Mar 20, 2015 -- With several new megaprojects for buildings and infrastructural facilities in the pipeline, Middle East is set to transform into a region with mega structures, skyscrapers and remarkable buildings sprawling across its skyline.
The region was in news recently as it was announced that Qatar will host the football world cup in 2022 and British architects ‘Foster and Partners’ will design a stadium with 80,000 seating capacity for the competition. This is a 45 billion dollar project that will be built in the city of Lusail, 15 kilometers from Doha. A huge structure and an entire new city will dawn from the desert to host the biggest football tournament.
There is also news of Bahrain to invest $22 billion in new projects in the next 12 months in a bid to improve the infrastructure and urban planning in the region. Besides there are also several rail and transport infrastructure development projects, that are in the pipeline. Some mammoth ventures like the Lagoons project in Dubai, that had to be stopped during the 2008 meltdown, has also hit a jumpstart once again.
UAE will also see several billion dollar projects like the blue waters island, Aladdin city project and Mall of the world projects across its landscapes.
Now the question is, will all these proposed mega projects stand the test of time? Is the construction industry along with investors from Middle East - ready to handle such a huge wave of mega projects?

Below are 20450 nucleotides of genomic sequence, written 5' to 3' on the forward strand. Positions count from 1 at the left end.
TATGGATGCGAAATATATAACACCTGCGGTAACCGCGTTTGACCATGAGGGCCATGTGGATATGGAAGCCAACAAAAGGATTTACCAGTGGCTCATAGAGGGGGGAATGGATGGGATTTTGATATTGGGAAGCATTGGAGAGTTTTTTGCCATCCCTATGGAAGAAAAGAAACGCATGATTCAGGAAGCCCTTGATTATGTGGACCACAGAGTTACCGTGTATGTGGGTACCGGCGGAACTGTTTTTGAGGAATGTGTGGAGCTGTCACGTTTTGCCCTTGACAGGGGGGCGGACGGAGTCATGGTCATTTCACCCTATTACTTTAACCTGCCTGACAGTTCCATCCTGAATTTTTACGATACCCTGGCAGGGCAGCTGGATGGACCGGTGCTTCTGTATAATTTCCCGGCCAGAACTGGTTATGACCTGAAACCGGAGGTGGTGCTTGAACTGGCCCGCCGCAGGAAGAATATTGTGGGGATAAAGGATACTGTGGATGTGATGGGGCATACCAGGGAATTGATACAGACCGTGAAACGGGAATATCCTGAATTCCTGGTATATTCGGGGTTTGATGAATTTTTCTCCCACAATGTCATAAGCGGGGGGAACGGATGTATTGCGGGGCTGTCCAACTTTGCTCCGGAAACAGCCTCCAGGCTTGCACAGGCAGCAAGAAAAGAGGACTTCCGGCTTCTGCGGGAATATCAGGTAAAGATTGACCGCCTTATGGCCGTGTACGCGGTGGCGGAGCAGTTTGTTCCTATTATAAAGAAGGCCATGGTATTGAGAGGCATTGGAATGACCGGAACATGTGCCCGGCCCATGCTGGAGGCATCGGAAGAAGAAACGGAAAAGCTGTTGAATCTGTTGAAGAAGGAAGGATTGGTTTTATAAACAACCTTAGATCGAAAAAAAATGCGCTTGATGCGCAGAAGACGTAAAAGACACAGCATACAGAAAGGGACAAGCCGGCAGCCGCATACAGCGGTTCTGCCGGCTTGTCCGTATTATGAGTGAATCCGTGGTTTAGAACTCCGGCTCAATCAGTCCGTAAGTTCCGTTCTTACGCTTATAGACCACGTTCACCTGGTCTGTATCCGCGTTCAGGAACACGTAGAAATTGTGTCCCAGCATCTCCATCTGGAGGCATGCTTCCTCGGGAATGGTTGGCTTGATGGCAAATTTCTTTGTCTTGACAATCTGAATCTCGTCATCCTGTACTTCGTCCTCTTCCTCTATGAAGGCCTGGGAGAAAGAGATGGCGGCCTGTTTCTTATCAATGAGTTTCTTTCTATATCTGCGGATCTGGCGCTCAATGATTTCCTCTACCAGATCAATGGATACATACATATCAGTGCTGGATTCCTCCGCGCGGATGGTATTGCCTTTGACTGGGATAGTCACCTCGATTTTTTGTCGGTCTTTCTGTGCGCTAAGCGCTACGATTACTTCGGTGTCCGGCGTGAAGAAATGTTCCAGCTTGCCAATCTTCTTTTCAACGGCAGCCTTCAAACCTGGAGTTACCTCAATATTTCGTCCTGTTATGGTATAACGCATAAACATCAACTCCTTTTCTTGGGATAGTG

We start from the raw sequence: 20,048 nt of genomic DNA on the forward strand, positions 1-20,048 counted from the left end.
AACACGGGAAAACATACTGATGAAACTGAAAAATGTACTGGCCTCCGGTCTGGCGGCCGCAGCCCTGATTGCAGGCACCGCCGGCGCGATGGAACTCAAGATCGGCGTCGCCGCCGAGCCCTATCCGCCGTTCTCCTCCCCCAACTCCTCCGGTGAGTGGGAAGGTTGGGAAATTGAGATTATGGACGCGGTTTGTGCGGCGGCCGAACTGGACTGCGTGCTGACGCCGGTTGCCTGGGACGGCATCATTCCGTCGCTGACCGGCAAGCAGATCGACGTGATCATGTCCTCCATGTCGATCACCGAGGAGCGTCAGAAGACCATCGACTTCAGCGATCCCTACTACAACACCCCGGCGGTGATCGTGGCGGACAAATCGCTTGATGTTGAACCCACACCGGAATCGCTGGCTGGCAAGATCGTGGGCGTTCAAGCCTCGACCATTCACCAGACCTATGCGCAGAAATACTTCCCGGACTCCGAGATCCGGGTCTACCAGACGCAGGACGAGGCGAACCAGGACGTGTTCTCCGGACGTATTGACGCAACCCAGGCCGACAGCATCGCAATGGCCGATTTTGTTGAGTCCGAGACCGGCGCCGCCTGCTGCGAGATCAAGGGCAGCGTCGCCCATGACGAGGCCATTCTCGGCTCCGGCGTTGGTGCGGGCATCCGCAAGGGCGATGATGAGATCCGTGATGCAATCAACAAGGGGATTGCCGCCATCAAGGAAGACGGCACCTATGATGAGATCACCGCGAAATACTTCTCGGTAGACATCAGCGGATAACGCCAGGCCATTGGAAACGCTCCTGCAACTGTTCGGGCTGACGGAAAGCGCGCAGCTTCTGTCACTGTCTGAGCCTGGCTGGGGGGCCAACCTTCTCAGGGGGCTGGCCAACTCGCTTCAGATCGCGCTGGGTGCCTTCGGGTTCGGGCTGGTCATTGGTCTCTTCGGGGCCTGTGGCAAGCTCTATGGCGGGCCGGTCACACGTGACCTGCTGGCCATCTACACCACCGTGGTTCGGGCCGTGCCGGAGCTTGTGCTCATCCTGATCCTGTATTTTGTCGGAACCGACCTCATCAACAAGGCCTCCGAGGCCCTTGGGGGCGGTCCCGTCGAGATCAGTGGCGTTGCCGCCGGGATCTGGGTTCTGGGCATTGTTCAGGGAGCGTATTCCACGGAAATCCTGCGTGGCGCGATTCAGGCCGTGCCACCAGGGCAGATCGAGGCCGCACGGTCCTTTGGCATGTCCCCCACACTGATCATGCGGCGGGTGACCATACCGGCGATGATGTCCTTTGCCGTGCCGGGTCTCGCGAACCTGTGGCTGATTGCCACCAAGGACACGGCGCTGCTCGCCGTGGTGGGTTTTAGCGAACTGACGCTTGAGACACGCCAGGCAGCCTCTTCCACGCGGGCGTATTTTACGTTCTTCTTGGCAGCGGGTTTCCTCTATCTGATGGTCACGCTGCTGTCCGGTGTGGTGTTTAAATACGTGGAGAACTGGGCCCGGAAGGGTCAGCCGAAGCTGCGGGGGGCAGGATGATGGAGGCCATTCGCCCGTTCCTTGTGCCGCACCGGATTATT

The answer to all these speculations is BIM. Building information modeling not only helps expedite the construction process and manage work flows efficiently but can also help lower costs, create new opportunities and broaden the scope for architectural innovation.
Dubai authorities have made BIM mandatory for hospitals, universities, specialized buildings, buildings that are 40 stories or higher, are 300,000 sq. ft. or larger or have complex structures. With this move, BIM adoption will not only increase in Dubai, but will also be seen across the Middle East in UAE, Bahrain, Sultanate of Oman, Qatar, Egypt, Kuwait and Saudi Arabia.
Architects and engineers are increasingly shifting to BIM software and using virtual design and construction capabilities across the entire lifecycle of a project – through the design build and operate phases. The shift is mainly because, mega projects require several teams and multiple partners who come together and work towards successful completion of the projects. When so many people work together on a project, then effective collaboration, communication and integrated project delivery (IPD) becomes highly critical.
This objective is served because BIM unravels new opportunities and helps the industry extract real business benefits via enhanced collaboration and IPD. Additionally clash detection and risk mitigation is also one of the most important factors where BIM can be the prime influencer.
Building information modeling makes it easy to detect clashes and conflicts within and amongst architectural, structural and MEP disciplines. This is especially true for mega projects. Why? Because, mega projects, mean mega risks and mega liabilities.
BIM adoption and implementation for mega projects can help architects, engineers, contractors and developers plan projects with fewer errors, less liabilities and enable them to efficiently manage last minute changes and communicate them to all the involves teams and stakeholders. And as we said that BIM has time and again proven its worth, it will definitely once again play its role in the development of buildings and facilities in the countries of Middle East.
About the Author: Gaurang Trivedi is engineering consultant at TrueCADD. Besides, donning multiple hats, as a website manager and marketing in charge, he also oversees the editorial content, coordinating and managing the website, its news sections, blogs and social media promotions as well.